Systematic desensitization is an exposure technique that utilizes relaxation strategies to help calm the individual as they are presented with the fearful object. The notion behind this technique is that both fear and relaxation cannot exist at the same time; therefore, the individual is taught how to replace their fearful reaction with a calm, relaxing reaction. To begin, the client, with assistance from the clinician, will identify a fear hierarchy, or a list of feared objects/situations ordered from least fearful to most fearful. After learning intensive relaxation techniques, the clinician will present items from the fear hierarchy- starting from the least fearful object/subject- while the patient practices using the learned relaxation techniques. The presentation of the feared object/situation can be in person (in vivo exposure) or it can be imagined (imaginal exposure). Imaginal exposure tends to be less intensive than in vivo exposure; however, it is less effective than in vivo exposure in eliminating the phobia. Depending on the phobia, in vivo exposure may not be an option, such as with a fear of a tornado. Once the patient is able to effectively employ relaxation techniques to reduce their fear/anxiety to a manageable level, the clinician will slowly move up the fear hierarchy until the individual does not experience excessive fear of any objects on the list.

Another exposure technique is flooding. In flooding, the clinician does not utilize a fear hierarchy, but rather repeatedly exposes the individual to their most feared object/subject. Similar to systematic desensitization, flooding can be done in either in vivo or imaginal exposure. Clearly, this technique is more intensive than the systematic or gradual exposure to feared objects. Because of this, patients are at a greater likelihood of dropping out of treatment, thus not successfully overcoming their phobias.

Finally, modeling is a common technique that is used to treat specific phobias (Kelly, Barker, Field, Wilson, & Reynolds, 2010). In this technique, the clinician approaches the feared object/subject while the patient observes. Like the name implies, the clinician models appropriate behaviors when exposed to the feared stimulus, implying that the phobia is irrational. After modeling several times, the clinician encourages the patient to confront the feared stimulus with the clinician, and then ultimately, without the clinician.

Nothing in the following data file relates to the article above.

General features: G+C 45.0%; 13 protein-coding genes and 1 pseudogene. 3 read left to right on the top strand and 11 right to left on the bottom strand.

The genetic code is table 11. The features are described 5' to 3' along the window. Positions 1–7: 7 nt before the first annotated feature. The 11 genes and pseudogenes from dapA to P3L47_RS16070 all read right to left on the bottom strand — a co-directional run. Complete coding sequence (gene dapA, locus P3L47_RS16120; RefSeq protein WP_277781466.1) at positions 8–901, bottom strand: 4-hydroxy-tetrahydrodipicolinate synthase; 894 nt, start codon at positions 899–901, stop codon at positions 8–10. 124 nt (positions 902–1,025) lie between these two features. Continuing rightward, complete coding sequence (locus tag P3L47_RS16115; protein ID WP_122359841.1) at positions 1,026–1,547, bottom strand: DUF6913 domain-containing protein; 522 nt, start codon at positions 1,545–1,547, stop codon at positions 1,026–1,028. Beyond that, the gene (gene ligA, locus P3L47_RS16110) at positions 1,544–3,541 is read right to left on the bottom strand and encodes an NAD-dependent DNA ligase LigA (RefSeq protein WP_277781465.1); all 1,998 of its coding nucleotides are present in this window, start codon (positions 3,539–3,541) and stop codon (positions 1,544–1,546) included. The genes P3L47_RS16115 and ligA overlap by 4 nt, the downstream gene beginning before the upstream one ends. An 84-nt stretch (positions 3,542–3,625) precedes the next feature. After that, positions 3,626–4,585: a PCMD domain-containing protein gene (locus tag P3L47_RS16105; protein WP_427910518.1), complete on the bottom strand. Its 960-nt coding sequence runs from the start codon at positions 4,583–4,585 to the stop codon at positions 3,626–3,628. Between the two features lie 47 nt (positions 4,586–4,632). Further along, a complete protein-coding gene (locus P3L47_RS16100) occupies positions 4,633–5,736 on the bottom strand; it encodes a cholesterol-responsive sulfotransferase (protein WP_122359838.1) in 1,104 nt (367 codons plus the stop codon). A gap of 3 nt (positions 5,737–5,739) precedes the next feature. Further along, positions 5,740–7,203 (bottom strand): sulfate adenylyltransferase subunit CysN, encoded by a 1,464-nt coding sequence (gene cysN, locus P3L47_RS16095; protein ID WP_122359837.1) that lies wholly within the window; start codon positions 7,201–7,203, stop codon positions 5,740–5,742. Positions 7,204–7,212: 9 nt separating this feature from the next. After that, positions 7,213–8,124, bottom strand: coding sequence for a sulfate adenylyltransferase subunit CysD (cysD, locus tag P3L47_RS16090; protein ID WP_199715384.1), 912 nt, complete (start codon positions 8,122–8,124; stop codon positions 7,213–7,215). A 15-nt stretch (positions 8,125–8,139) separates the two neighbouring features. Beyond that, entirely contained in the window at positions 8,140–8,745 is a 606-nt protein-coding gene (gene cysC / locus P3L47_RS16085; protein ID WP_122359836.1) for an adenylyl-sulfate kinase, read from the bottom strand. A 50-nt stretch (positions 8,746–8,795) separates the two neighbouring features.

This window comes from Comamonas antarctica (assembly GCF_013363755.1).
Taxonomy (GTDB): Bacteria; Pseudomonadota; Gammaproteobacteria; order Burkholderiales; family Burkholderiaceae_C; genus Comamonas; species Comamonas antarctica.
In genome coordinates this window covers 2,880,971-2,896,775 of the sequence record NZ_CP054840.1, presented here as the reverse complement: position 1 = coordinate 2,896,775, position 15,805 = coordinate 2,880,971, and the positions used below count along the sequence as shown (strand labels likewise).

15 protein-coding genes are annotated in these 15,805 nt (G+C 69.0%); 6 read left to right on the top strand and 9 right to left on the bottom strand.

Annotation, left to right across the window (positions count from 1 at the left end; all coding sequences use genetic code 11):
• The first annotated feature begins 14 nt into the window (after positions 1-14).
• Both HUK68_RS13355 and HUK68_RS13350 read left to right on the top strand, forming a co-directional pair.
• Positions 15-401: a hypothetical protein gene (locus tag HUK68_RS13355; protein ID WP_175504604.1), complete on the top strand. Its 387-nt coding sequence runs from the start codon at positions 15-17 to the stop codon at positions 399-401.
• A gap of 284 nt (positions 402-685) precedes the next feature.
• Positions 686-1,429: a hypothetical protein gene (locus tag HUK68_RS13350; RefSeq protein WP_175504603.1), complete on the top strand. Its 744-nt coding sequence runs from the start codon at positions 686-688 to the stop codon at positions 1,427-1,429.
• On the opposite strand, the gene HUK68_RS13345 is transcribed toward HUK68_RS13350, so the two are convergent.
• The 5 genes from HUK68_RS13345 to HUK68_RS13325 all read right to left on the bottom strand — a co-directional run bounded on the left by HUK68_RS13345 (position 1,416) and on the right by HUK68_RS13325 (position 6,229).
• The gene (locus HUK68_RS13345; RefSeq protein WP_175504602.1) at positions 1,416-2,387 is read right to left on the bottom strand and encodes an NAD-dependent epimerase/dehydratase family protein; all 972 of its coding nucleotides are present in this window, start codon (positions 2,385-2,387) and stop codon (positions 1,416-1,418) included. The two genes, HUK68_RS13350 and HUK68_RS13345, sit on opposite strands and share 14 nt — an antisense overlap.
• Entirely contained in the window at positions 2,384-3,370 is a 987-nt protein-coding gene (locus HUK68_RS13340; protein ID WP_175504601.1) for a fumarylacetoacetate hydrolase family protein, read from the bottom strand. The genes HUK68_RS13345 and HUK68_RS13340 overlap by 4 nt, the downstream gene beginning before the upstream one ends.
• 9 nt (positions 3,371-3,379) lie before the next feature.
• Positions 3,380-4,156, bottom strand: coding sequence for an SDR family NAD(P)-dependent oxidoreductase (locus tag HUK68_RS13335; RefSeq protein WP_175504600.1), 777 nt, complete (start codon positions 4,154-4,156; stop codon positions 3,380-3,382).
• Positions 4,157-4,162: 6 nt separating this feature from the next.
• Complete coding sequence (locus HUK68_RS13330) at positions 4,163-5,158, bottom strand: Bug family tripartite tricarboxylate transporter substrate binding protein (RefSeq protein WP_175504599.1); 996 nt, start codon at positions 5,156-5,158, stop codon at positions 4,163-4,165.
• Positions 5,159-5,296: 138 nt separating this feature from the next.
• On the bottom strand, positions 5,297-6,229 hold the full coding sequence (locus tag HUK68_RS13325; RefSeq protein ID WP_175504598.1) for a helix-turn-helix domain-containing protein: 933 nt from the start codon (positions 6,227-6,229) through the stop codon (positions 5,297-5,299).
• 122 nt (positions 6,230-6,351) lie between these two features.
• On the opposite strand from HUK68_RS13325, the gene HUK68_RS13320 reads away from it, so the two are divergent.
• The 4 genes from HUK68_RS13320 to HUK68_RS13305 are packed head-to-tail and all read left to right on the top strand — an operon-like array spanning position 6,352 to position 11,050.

4.4 Social Anxiety Disorder

Section Learning Objectives

Describe how social anxiety disorder presents itself.

Describe the epidemiology of social anxiety disorder.

Indicate which disorders are commonly comorbid with social anxiety disorder.

Describe the treatment options for social anxiety disorder.

4.4.1 Clinical Description

For social anxiety disorder (formerly known as social phobia), the anxiety is directed toward the fear of social situations, particularly those in which an individual can be evaluated by others. More specifically, the individual is worried that they will be judged negatively and viewed as stupid, anxious, crazy, boring, unlikeable, or boring to name a few. Some individuals report feeling concerned that their anxiety symptoms will be obvious to others via blushing, stuttering, sweating, trembling, etc. These fears severely limit an individual’s behavior in social settings. For example, an individual may avoid holding drinks or plates if they know they will tremble in fear of dropping or spilling food/water. Additionally, if one is known to sweat a lot in social situations, they may limit physical contact with others, refusing to shake hands.

Unfortunately, for those with social anxiety disorder, all or nearly all social situations provoke this intense fear. Some individuals even report significant anticipatory fear days or weeks before a social event is to occur. This anticipatory fear often leads to avoidance of social events in some individuals; others will attend social events with a marked fear of possible threats. Because of these fears, there is a significant impact on one’s social and occupational functioning.

It is important to note that the cognitive interpretation of these social events is often excessive and out of proportion to the actual risk of being negatively evaluated. There are instances where one may experience anxiety toward a real threat such as bullying or ostracizing. In this instance, social anxiety disorder would not be diagnosed as the negative evaluation and threat are real.

4.4.2 Epidemiology

The overall prevalence rate of social anxiety disorder is significantly higher in the United States than in other countries worldwide, with an estimated 7% of the US population diagnosed with social anxiety disorder. Within the US, the prevalence rate remains the same among children through adults; however, there appears to a significant decrease in the diagnosis of social anxiety disorder among older individuals. With regards to gender, there is a higher diagnosis rate in females than males. This gender discrepancy appears to be larger in children/adolescents than adults.

4.4.3 Comorbidity